Noonmark Antiques

Lower Hudson River Valley, Part 1 – Manitoga

LisaComment

The perfect weekend aligned itself with our schedules and we took off on the long anticipated trip to the Lower Hudson River Valley. Our first destination was Manitoga.

Being a nature lover, I soon realized this was a great way to begin our weekend.

According to my research, I found that Manitoga was the home of Russel Wright and that he had built his unique home into the side of an abandoned quarry. Russel Wright loved nature and used every opportunity to incorporate nature into his lifestyle. When guests arrived at his home in Garrison, New York, before welcoming them inside, he would have them take a walking tour around the perimeter of the woodland quarry pool. From various vantage points, his visitors could admire the waterfall that filled the pool, the natural  Dragon Rock formation gently sipping water poolside, the modernist house itself built into the hill, and finally, cross the spillway of the pool to arrive to a waiting host and his creative domicile.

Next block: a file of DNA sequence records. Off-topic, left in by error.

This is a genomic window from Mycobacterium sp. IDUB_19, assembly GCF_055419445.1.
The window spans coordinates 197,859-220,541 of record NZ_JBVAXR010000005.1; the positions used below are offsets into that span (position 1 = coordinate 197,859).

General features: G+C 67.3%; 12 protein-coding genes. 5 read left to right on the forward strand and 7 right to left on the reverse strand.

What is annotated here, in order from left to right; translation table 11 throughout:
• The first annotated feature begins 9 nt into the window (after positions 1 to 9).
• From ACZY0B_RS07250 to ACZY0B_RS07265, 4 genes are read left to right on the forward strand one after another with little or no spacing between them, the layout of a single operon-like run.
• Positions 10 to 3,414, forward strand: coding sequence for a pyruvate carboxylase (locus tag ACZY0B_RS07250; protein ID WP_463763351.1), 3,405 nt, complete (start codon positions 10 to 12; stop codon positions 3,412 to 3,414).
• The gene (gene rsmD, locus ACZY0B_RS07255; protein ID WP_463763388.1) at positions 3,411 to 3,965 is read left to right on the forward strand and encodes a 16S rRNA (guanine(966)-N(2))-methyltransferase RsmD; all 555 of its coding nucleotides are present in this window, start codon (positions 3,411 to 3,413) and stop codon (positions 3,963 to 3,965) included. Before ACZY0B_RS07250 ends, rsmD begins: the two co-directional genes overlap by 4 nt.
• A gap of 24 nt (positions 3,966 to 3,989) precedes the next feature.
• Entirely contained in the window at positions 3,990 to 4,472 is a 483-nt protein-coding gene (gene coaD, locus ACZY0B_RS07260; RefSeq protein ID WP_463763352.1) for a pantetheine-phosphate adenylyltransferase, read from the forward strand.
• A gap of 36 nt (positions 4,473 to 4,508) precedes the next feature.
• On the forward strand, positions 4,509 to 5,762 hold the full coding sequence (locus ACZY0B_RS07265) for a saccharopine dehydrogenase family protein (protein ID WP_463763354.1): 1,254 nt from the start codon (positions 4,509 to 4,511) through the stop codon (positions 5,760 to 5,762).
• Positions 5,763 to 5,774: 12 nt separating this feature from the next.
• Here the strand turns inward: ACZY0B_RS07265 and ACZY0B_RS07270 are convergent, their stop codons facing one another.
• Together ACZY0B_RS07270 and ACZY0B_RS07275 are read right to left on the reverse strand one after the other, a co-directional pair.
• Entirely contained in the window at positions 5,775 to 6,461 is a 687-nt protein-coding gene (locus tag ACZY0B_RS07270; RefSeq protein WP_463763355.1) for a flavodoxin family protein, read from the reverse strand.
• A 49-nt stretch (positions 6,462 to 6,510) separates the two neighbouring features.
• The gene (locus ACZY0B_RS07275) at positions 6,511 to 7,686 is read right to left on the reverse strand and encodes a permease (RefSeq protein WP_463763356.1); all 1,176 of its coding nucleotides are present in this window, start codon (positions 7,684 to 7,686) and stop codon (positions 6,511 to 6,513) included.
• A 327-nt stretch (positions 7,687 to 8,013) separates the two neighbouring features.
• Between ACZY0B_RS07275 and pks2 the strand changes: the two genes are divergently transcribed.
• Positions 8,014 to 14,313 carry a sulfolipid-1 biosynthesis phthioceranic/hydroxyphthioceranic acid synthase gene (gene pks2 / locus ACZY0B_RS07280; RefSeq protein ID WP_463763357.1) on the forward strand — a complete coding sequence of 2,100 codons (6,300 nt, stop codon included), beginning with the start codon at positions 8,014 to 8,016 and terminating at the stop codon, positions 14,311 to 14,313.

Russel Wright (1904-1976) was a successful industrial designer who changed the way modern society lived. He invented inexpensive, mass produced, non-breakable dinnerware. He also created furnishings and household décor with modern flair. All of this he incorporated into his earthy home at Manitoga.

In a sense, the house is a split level. The kitchen/dining area is aligned with the pool. A rock wall and stairs rise to the living area and stone fireplace built into the hillside. The walls are framed glass and permit your eyes to constantly wander from the pool to the sloping wooded hillside to the waterfall. When the windows are open, the sound of the waterfall is ever present.

For me, this was a great way to begin our weekend because Russel Wright’s home enabled me to breathe deeply and relax and leave work behind.

If you go:

Tours are by reservation only and tickets ordered online. The tour is a woodland hike. Wear sturdy shoes. The tour lasts about 1 ½ hours. Not recommended for children under 13.